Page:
A survey of retired British expats has produced some interesting, but not surprising results. It claims that around one third of those interviewed intend to return to the UK, because they are dissatisfied with their expat experience, which includes increases in costs of living and financial concerns.
During my years as an expat living in Spain and the Canary Islands, I have come across people offering a whole range of reasons for moving to another country. For most, it is a healthy new life in the sun, which it isn’t if one is determined to do little more that lie on a sunbed all day, with one’s skin turning to a similar colour and texture to that of a leathery hippopotamus.
For others, it used to be the advantageous pound – euro exchange rate; one could live happily on the proceeds of the sale a modest family UK home, and particularly when pensions stretched unbelievably far. The cava bubble has certainly burst on this one, and parity of the pound – euro rate, which happened a few years ago, may well happen again in the not too distant future, continuing to shatter many a dream of an easy life in the sun.
Despite rapid advances in personal communications, not surprisingly many expats miss family and friends who are still living in the UK, as well as ‘British culture’, feeling that they do not belong. Part of the reason for becoming an expat is to embrace a Spanish, French or Italian culture. Many expats cannot be bothered to do so, refuse to learn the language, to appreciate cultural traditions, or to mix with ‘foreign’ neighbours. Failure to integrate is the key to much expat unhappiness, as well as a desire to create ‘Little Britain’ at every opportunity. Needless to say, the locals tend get a bit fed up with what is seen as British arrogance. Sadly, the ‘What’s in it for me?’ attitude is now far more prevalent than the experiences gained from learning about and fitting into a new community and culture.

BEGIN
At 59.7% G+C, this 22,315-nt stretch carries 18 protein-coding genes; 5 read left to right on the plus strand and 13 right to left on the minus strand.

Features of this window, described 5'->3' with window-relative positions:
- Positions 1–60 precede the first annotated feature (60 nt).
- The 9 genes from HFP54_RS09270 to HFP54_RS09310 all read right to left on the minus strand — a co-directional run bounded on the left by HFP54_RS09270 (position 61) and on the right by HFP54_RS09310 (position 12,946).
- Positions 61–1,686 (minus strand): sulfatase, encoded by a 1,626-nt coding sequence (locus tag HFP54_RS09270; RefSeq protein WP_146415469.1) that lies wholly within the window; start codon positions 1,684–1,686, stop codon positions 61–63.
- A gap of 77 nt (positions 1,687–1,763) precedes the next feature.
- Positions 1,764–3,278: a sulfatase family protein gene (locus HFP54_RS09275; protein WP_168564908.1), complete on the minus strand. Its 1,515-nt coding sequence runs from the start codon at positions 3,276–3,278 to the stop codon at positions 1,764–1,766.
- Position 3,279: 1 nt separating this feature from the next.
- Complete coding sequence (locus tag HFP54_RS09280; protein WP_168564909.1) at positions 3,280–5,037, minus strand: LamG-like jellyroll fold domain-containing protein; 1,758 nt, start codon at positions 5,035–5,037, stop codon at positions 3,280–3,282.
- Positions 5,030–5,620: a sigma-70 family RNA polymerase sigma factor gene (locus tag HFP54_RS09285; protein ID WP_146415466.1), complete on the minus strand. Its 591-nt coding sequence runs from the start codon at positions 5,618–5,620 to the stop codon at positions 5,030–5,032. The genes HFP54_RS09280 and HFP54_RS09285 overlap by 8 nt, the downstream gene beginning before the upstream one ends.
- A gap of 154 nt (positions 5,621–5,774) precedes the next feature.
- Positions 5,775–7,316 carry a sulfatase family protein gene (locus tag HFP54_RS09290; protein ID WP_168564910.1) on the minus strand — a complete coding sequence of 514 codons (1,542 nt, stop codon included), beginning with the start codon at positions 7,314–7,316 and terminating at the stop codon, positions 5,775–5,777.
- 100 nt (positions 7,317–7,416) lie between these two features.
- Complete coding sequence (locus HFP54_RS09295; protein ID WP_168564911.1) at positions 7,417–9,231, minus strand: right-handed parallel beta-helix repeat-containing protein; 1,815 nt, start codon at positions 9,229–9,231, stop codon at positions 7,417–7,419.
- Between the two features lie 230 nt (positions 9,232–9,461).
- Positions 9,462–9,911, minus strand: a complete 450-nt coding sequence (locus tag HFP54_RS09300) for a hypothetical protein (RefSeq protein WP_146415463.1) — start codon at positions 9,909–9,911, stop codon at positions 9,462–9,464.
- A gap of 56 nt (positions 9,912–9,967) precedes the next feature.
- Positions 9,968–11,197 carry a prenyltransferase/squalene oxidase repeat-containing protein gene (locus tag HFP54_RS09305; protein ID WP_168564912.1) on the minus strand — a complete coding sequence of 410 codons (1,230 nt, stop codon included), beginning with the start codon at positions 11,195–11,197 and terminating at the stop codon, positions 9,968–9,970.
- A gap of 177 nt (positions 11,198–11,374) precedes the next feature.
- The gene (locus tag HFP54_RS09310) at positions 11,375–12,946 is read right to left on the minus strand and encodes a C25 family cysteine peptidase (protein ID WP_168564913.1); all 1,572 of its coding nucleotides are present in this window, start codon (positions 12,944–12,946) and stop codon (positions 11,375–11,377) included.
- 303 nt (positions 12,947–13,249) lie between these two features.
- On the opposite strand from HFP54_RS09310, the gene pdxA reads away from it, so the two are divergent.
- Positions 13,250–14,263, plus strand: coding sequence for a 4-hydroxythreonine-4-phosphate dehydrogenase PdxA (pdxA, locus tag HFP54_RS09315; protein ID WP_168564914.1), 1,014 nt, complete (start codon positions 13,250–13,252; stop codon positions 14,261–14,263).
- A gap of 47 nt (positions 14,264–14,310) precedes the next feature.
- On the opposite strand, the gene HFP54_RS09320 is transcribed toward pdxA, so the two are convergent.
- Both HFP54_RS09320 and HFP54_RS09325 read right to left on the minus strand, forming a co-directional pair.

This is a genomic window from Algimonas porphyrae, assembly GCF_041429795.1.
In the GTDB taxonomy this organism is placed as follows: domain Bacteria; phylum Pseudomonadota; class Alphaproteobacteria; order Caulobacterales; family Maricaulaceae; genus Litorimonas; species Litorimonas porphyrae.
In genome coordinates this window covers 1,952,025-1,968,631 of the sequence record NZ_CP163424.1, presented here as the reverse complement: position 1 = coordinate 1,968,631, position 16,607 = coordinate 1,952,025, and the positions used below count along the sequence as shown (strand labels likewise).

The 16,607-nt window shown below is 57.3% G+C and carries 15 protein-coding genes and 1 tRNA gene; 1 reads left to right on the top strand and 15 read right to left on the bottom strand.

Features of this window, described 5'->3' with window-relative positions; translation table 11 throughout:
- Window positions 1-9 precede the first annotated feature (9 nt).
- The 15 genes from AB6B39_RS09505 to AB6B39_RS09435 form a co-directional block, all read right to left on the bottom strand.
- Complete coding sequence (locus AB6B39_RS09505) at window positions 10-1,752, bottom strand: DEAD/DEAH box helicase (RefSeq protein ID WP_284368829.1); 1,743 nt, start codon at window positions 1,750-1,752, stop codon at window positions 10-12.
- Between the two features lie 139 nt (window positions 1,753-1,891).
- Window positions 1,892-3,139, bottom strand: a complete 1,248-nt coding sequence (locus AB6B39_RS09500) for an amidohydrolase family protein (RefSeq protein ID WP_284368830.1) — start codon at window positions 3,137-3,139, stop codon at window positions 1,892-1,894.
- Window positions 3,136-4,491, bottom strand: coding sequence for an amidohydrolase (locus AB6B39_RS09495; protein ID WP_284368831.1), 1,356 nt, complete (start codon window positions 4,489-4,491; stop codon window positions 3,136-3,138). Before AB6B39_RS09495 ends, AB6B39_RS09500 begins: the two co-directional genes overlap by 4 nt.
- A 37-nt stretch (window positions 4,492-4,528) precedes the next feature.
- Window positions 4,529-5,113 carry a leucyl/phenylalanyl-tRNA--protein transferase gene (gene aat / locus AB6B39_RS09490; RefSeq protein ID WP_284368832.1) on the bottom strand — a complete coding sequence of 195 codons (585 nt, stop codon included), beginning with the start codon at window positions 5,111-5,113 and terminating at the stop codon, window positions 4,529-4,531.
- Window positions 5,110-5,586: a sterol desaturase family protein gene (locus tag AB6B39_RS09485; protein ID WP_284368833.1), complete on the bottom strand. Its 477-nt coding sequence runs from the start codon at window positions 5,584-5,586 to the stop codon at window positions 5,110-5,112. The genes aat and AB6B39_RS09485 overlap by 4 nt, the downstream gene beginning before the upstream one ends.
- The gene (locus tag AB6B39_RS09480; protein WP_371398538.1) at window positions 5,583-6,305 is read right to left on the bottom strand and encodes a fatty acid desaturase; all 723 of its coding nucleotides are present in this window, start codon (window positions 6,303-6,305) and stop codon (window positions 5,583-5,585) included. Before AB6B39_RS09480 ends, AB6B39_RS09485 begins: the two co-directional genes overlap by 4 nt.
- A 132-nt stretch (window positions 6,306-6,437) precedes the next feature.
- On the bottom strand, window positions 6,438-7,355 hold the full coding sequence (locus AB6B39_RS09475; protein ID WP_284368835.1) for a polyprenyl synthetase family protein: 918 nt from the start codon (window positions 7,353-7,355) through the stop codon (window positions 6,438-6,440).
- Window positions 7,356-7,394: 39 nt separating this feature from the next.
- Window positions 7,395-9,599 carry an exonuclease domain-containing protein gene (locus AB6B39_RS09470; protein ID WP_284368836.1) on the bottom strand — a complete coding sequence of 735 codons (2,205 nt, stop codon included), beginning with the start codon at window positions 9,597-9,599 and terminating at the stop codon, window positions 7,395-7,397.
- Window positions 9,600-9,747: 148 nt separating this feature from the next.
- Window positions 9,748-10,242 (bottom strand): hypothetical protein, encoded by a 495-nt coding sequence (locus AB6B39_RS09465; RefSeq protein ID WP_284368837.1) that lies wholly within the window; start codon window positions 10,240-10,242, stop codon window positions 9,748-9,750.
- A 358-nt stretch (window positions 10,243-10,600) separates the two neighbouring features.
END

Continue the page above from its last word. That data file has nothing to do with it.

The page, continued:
Negative comments regularly abound about what is perceived as ‘Spanish and European bureaucracy’, conveniently forgetting of course that Britain also has its fair share of pointless bureaucracy, which Spanish and French expats find equally confusing when living in Britain. Thankfully, expats are slowly realising that life is about to change. This is probably a good thing, and maybe those who do not feel comfortable with life in Spain will head off ‘home’, leaving those of us who do enjoy life in this wonderful country to live in peace and harmony with our neighbours, as well as within the European family of nations.
It is so important that those setting out on the expat adventure do not simply regard it as an extended holiday and that they do their homework before setting off. There is still hope for the British expat, since the survey also found that younger expats, aged 25 to 35, are increasing and now make up 27 per cent of all British expats. As disenchanted expats finally head off back to Gatwick with their hopes and dreams of a new life in the sun shattered, hopefully the younger generation will adopt a more intelligent and enlightened approach to being a contented and fulfilled European expat.